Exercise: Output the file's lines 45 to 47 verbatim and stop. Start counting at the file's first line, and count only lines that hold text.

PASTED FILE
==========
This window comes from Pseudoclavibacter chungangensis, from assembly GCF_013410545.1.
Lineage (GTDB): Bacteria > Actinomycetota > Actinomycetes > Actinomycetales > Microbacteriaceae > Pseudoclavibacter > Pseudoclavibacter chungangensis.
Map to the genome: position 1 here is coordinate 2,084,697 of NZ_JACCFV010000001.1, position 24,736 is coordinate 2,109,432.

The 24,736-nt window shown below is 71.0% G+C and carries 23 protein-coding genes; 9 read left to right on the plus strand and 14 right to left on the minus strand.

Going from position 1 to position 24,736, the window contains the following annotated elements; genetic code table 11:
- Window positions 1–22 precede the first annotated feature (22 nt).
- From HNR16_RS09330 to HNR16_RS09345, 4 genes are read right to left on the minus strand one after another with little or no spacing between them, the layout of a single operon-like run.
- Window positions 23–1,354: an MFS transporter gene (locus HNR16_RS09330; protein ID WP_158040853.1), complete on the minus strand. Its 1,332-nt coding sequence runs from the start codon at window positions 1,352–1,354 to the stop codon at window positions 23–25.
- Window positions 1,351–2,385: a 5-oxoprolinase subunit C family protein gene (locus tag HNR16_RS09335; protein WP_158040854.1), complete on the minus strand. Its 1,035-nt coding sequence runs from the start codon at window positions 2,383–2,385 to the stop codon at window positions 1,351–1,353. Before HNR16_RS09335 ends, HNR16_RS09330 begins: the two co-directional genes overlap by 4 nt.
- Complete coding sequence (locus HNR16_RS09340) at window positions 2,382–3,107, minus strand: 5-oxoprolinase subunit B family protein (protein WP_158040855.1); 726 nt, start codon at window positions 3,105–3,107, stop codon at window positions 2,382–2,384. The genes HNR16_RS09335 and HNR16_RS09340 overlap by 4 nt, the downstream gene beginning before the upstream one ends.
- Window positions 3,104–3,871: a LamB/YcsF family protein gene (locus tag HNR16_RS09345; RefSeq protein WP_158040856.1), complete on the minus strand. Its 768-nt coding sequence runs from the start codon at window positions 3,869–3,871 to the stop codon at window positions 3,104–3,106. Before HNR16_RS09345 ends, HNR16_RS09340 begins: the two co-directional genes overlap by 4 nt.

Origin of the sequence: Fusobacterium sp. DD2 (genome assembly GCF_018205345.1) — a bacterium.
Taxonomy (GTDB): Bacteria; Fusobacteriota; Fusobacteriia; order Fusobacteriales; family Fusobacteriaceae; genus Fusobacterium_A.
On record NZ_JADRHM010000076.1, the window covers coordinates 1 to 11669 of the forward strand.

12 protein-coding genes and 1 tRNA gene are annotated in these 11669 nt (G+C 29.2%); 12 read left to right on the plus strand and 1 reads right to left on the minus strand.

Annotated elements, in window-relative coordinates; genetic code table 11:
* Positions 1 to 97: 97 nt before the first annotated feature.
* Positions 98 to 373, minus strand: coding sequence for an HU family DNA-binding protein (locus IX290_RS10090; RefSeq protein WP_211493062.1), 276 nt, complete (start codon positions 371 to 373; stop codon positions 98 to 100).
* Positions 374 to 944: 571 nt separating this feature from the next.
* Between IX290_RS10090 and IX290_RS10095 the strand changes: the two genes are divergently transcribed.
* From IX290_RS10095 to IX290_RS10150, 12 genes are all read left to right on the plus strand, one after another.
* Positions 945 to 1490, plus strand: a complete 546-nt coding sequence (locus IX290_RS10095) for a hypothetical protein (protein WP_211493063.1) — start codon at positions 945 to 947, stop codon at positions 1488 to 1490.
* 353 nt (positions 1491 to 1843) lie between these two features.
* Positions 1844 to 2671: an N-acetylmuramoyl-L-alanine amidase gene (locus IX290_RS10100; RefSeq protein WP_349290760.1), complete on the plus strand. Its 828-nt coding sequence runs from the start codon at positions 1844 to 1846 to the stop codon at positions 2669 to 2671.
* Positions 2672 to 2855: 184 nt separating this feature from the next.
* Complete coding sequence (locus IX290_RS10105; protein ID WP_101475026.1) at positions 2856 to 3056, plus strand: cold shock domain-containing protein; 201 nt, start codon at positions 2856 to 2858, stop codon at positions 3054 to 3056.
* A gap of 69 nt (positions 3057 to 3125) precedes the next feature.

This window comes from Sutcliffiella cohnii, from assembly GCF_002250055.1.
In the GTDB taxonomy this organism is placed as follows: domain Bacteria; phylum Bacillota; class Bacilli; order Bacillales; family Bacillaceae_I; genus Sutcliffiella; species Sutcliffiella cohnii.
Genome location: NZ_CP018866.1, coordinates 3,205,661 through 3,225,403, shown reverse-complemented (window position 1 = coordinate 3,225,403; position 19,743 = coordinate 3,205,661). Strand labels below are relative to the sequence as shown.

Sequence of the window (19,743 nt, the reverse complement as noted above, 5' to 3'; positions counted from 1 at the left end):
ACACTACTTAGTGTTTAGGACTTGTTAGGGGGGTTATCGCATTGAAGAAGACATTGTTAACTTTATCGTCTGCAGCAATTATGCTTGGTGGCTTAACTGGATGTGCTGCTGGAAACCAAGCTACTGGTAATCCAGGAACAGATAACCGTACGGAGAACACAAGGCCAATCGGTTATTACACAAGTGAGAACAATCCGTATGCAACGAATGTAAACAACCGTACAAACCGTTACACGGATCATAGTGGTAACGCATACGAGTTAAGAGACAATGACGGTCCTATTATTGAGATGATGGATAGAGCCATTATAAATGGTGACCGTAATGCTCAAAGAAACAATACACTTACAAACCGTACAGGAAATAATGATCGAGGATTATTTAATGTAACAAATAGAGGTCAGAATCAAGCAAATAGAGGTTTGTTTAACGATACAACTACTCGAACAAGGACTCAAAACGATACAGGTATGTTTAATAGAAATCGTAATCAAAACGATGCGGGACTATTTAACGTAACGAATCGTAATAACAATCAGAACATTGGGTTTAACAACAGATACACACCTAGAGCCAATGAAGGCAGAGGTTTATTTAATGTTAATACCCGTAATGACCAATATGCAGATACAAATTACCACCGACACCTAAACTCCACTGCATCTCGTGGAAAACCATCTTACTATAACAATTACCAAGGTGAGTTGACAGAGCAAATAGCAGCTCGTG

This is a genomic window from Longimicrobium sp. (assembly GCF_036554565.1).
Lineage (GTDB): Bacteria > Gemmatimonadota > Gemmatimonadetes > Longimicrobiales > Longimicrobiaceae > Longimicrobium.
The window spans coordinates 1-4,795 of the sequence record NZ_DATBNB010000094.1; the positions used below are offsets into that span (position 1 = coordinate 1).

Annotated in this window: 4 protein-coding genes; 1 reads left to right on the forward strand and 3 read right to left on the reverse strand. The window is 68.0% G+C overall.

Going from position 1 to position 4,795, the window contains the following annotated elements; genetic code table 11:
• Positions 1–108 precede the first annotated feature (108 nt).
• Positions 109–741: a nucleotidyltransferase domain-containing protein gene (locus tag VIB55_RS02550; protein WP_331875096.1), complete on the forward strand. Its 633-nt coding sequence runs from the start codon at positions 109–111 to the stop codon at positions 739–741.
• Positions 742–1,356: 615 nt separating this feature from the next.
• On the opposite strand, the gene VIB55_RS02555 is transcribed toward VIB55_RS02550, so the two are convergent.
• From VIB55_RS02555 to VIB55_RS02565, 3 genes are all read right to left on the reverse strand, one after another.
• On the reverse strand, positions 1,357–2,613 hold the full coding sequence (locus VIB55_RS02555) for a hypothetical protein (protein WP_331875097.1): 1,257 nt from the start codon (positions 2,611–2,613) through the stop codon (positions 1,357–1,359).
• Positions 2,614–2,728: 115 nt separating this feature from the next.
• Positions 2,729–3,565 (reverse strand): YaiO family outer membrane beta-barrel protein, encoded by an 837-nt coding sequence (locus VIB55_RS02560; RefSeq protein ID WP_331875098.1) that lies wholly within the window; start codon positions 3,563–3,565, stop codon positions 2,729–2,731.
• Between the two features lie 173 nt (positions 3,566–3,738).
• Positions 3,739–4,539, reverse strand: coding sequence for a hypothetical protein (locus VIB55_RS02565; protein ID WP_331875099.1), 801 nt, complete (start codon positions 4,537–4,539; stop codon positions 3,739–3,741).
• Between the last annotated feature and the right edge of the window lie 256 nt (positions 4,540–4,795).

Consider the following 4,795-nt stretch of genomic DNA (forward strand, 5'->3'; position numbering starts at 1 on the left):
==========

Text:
• Positions 2,729–3,565 (reverse strand): YaiO family outer membrane beta-barrel protein, encoded by an 837-nt coding sequence (locus VIB55_RS02560; RefSeq protein ID WP_331875098.1) that lies wholly within the window; start codon positions 3,563–3,565, stop codon positions 2,729–2,731.
• Between the two features lie 173 nt (positions 3,566–3,738).
• Positions 3,739–4,539, reverse strand: coding sequence for a hypothetical protein (locus VIB55_RS02565; protein ID WP_331875099.1), 801 nt, complete (start codon positions 4,537–4,539; stop codon positions 3,739–3,741).